(Montreal) 125 of the richest billionaires on the planet emit the equivalent of annual carbon emissions (CO2France is a country with a population of 67 million.
Posted yesterday at 7:27 pm.
That’s one of Oxfam’s findings in a new report highlighting the environmental impact of the world’s biggest fortunes’ investments in 183 companies.
The focus is often on the efforts of governments and individuals in the face of the climate crisis, but rarely on the responsibility of companies and their billionaire investors, notes Léa Pelletier-Marcot, political analyst at Oxfam Quebec.
“We often make the average person feel guilty, we feel bad for a person because sometimes he takes his car instead of public transport. Whose influence is it if changing the way he invests or where he decides to put his money makes the biggest difference?”, she argued in an interview. .
Oxfam analyzed that money invested by billionaires contributed to 393 million tons of CO emissions.2 per annum. On average, this represents 3 million tons of CO per billionaire2A million times more tons than 90% of humanity produces individually, we read in the report.
“It would take nearly four million people going vegan to offset the emissions of each of these billionaires,” the research authors write.
Yes, we can see the lifestyle of these wealthy people, talking about private jets, yachts, multiple properties, yet their investments account for 50% to 70% of their carbon footprint.
A total of 125 billionaires own nearly $2.4 trillion in nearly 180 companies. About 15% of this money is concentrated in polluting industries such as fossil fuels and cement, but these sectors represent 7% of the companies in the S&P 500 stock index.
The rest mainly belong to non-essential products, essential goods and the financial sector.
In the sample, only one billionaire invested in a renewable energy company, which triggered a study based exclusively on data from Bloomberg Group and the companies’ disclosures on their greenhouse gas emissions. (GES).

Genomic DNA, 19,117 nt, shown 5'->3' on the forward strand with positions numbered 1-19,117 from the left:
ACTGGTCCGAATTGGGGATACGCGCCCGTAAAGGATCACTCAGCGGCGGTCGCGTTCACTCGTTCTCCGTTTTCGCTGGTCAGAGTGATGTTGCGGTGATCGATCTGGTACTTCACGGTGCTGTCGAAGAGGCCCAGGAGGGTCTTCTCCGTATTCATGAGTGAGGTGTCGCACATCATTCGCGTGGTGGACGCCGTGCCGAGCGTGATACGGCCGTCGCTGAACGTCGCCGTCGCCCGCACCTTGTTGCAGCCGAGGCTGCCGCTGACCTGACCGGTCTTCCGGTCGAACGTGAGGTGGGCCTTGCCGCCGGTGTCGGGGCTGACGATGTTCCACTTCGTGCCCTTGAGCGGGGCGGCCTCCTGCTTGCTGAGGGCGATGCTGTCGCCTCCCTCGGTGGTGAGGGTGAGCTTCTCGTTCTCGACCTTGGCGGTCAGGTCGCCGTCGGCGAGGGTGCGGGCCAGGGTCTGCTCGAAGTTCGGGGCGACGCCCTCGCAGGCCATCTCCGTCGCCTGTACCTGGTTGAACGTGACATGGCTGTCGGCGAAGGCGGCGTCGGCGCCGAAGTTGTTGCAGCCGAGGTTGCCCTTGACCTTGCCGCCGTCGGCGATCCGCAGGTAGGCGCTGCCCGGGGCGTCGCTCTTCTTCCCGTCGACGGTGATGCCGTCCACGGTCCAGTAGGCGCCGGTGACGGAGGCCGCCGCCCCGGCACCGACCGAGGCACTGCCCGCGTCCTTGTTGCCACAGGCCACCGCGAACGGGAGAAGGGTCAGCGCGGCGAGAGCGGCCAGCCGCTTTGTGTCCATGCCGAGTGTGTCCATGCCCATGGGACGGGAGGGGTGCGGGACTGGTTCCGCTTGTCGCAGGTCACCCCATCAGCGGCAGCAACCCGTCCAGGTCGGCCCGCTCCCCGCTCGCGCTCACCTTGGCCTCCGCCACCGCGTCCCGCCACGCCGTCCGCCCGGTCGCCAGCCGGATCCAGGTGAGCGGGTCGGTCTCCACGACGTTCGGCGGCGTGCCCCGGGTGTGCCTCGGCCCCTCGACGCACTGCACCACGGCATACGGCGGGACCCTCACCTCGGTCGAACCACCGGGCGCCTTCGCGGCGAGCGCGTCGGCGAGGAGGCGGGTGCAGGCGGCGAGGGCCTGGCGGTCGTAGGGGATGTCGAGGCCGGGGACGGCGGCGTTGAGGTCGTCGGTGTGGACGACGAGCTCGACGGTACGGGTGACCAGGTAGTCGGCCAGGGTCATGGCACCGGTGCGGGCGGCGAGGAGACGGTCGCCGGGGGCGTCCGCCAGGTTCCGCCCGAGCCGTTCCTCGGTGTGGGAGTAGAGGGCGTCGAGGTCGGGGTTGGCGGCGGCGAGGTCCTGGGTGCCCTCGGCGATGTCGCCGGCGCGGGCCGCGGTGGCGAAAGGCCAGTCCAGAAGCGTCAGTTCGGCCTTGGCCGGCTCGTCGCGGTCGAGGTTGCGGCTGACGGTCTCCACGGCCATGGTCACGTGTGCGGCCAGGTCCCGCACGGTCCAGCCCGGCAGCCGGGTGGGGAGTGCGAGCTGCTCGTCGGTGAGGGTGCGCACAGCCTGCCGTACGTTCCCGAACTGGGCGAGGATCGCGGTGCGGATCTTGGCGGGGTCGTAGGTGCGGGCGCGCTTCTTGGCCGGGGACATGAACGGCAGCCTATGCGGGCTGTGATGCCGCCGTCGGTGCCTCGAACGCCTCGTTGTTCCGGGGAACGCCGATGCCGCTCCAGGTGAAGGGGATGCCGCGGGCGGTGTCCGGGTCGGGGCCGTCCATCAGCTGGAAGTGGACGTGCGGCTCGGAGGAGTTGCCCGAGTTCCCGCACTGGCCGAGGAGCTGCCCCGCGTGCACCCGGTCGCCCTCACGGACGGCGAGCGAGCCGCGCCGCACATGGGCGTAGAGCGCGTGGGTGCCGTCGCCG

“If the billionaires in our sample switched their investments to a fund that tracks just the S&P 500 index, for example, their emissions intensity would be cut in half. If they were placed in a low-carbon equity fund, it would cut emissions by four,” Oxfam said.
Shaping the economy of tomorrow
The report was released as the UN Climate Change Conference, COP27 began in Egypt. Heads of state and government are meeting to implement the pledges made under the Paris Agreement to limit the rise in global temperatures to 1.5 degrees Celsius.
Without the cooperation of billionaire investors, it will be difficult to achieve the goals of the Paris Agreement. They have the power to shape tomorrow’s economy by choosing low carbon activities, Mme Pelletier-Marcot.
“Investment in dirty infrastructure will lock us into a cycle of emissions for the next few years,” the analyst said.
Oxfam recommends cutting investment in polluting industries to encourage the world’s wealthiest to be more environmentally responsible.
But to achieve this, state intervention is also essential, agrees Mme Pelletier-Marcot. In its report, Oxfam called on governments to push for better regulation that would force companies to change governance, favoring prosperity and sustainability before profits.
The International Cooperation Organization is also calling for the introduction of a wealth tax on the wealthy and an additional tax on wealth invested in polluting industries.
“The money raised will contribute to ensuring better climate justice. Ensure that countries that contribute least to the impacts of the climate crisis are more assisted and resilient,” noted Ms.me Pelletier-Marcot.
Oxfam wants companies to be more transparent about their emissions and their efforts to reduce their environmental impact.
The firm also said its study underestimates the extent of emissions associated with billionaires’ investments due to unavailable data. For example, many companies do not report the indirect “Scope 3” emissions of the GHG Protocol.
These arise from, among other things, the company’s supply chains, employee travel and consumer consumption of the goods it sells. However, this category is the main source of emissions for most companies, says Oxfam.
The other two categories correspond to emissions produced directly by the company’s operations and those produced indirectly by the use of purchased energy.
Oxfam wants companies to make it mandatory to disclose this information.